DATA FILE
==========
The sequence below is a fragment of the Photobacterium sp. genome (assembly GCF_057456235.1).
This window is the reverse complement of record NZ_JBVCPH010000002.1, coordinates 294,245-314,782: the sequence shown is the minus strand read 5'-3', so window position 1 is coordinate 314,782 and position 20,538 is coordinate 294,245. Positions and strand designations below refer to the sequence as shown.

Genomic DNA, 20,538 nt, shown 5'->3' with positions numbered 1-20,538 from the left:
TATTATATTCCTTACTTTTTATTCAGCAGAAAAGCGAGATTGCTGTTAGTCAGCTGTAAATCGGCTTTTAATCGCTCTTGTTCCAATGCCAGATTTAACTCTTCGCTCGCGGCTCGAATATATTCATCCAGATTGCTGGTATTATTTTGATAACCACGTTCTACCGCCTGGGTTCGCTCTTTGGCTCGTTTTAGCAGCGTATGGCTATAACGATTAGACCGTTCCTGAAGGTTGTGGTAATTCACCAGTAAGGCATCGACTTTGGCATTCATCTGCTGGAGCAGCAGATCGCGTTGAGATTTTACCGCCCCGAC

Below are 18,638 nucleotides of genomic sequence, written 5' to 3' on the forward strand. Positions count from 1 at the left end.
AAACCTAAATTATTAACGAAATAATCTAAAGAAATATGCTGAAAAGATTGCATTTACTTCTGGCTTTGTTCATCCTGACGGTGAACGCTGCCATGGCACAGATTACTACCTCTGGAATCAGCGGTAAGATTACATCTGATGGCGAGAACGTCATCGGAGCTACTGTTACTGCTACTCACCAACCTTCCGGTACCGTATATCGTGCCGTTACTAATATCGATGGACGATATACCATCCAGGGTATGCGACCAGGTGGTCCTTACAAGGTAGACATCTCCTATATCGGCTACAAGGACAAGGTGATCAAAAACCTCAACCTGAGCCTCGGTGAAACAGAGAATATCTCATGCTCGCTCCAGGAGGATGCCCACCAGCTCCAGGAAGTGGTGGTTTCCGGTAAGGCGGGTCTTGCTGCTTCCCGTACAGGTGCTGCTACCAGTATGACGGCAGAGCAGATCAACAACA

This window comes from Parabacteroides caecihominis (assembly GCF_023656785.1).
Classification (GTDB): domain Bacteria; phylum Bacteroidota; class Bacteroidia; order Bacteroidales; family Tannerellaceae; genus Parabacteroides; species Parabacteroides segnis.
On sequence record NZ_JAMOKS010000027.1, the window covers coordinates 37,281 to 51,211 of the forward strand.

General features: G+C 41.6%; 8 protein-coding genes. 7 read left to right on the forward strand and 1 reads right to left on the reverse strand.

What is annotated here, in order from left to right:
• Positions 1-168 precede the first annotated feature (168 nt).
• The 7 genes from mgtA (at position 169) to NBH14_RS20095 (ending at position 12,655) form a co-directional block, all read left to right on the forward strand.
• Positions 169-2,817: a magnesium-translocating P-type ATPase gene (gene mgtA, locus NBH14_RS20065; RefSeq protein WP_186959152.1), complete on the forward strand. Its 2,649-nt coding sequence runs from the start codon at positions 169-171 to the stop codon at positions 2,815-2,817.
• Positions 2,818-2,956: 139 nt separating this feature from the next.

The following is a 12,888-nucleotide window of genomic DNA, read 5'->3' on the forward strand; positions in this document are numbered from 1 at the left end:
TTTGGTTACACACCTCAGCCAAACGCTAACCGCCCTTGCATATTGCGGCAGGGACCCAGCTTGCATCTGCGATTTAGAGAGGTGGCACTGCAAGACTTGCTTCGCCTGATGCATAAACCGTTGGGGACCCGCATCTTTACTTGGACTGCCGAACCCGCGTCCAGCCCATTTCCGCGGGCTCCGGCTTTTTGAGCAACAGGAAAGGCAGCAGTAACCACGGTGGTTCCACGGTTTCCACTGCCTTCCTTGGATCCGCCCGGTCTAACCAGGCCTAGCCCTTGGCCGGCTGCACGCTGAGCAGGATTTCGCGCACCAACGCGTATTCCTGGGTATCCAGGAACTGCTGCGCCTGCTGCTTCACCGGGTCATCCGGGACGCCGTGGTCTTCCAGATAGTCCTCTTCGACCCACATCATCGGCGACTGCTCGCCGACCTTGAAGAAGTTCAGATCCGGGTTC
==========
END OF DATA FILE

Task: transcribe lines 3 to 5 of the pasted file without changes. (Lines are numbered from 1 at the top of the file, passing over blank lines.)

Genomic DNA, 20,538 nt, shown 5'->3' with positions numbered 1-20,538 from the left:
TATTATATTCCTTACTTTTTATTCAGCAGAAAAGCGAGATTGCTGTTAGTCAGCTGTAAATCGGCTTTTAATCGCTCTTGTTCCAATGCCAGATTTAACTCTTCGCTCGCGGCTCGAATATATTCATCCAGATTGCTGGTATTATTTTGATAACCACGTTCTACCGCCTGGGTTCGCTCTTTGGCTCGTTTTAGCAGCGTATGGCTATAACGATTAGACCGTTCCTGAAGGTTGTGGTAATTCACCAGTAAGGCATCGACTTTGGCATTCATCTGCTGGAGCAGCAGATCGCGTTGAGATTTTACCGCCCCGAC

Below are 18,638 nucleotides of genomic sequence, written 5' to 3' on the forward strand. Positions count from 1 at the left end.